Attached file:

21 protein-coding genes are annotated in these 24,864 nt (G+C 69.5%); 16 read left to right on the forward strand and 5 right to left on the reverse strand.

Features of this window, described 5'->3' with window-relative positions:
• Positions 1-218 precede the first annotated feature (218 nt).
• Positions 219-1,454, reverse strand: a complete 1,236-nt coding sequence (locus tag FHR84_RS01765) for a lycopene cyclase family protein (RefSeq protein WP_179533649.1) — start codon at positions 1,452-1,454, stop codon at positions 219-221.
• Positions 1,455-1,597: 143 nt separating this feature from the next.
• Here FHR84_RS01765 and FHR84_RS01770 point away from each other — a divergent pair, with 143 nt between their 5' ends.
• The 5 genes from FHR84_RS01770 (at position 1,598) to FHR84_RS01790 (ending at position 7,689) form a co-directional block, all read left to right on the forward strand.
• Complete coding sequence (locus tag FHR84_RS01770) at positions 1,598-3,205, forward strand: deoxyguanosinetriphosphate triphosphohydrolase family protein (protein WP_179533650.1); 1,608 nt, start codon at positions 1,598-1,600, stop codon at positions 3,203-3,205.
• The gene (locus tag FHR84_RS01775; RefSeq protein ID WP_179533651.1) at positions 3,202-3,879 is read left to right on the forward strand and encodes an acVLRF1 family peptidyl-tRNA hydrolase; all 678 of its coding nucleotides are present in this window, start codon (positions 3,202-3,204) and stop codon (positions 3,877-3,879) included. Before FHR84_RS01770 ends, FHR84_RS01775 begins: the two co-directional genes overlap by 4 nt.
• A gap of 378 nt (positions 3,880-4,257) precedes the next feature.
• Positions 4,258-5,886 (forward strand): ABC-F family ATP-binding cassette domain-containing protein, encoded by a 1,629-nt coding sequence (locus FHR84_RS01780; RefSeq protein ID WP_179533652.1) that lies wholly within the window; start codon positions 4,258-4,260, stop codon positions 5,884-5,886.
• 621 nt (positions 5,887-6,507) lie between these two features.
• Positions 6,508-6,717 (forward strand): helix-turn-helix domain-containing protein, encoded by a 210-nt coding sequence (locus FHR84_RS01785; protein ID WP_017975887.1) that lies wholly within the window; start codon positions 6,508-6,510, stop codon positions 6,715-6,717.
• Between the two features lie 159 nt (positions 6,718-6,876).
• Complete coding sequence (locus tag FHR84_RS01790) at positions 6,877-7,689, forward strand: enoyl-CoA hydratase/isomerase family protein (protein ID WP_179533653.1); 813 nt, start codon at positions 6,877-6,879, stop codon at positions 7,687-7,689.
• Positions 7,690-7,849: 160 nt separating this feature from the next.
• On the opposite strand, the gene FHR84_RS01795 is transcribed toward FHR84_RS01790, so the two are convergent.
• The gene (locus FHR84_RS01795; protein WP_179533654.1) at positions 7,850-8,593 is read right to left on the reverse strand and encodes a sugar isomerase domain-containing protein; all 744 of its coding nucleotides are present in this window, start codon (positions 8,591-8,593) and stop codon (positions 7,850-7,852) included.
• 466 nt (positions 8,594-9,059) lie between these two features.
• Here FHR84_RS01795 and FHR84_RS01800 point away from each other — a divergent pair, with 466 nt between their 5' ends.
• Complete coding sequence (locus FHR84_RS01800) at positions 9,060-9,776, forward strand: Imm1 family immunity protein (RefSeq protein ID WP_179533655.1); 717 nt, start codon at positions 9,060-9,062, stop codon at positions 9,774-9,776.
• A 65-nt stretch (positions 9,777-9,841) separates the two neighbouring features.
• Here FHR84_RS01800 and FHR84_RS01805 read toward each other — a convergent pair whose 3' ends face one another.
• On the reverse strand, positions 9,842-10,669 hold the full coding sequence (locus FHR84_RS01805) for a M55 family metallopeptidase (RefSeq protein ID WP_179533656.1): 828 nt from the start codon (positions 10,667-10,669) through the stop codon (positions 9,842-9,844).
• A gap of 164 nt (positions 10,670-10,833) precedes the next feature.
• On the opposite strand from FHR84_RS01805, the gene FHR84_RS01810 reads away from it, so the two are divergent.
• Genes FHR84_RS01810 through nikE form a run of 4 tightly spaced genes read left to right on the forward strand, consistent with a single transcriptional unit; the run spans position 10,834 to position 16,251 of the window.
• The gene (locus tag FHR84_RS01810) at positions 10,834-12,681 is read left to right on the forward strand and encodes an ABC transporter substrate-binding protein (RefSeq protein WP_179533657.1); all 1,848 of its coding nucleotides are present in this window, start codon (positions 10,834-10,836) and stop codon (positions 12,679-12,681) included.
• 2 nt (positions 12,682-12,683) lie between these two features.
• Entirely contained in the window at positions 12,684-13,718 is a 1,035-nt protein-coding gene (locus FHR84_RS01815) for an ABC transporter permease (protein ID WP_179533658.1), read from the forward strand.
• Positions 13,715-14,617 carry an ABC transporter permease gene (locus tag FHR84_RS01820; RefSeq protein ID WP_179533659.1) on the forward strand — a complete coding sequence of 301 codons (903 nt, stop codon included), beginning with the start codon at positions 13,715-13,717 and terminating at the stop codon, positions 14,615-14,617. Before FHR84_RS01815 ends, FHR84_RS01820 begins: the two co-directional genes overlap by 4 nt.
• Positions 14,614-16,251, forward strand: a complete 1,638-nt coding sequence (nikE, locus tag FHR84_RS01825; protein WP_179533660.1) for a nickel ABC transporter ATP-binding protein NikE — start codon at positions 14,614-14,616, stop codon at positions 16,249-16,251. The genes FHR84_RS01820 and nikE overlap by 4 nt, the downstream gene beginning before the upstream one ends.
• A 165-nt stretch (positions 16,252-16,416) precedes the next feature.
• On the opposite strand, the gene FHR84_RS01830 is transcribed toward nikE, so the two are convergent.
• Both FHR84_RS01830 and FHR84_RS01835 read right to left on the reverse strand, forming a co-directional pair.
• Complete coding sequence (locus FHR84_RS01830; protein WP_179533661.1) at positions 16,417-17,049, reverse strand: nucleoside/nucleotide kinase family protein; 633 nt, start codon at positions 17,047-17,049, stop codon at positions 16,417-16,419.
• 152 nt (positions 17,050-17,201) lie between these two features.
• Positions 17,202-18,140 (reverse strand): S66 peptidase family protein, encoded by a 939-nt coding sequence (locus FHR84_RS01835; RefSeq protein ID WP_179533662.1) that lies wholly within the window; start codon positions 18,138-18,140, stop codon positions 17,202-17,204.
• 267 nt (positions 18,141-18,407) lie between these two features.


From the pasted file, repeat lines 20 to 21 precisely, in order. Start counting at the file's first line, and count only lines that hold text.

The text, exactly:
• Here FHR84_RS01795 and FHR84_RS01800 point away from each other — a divergent pair, with 466 nt between their 5' ends.
• Complete coding sequence (locus FHR84_RS01800) at positions 9,060-9,776, forward strand: Imm1 family immunity protein (RefSeq protein ID WP_179533655.1); 717 nt, start codon at positions 9,060-9,062, stop codon at positions 9,774-9,776.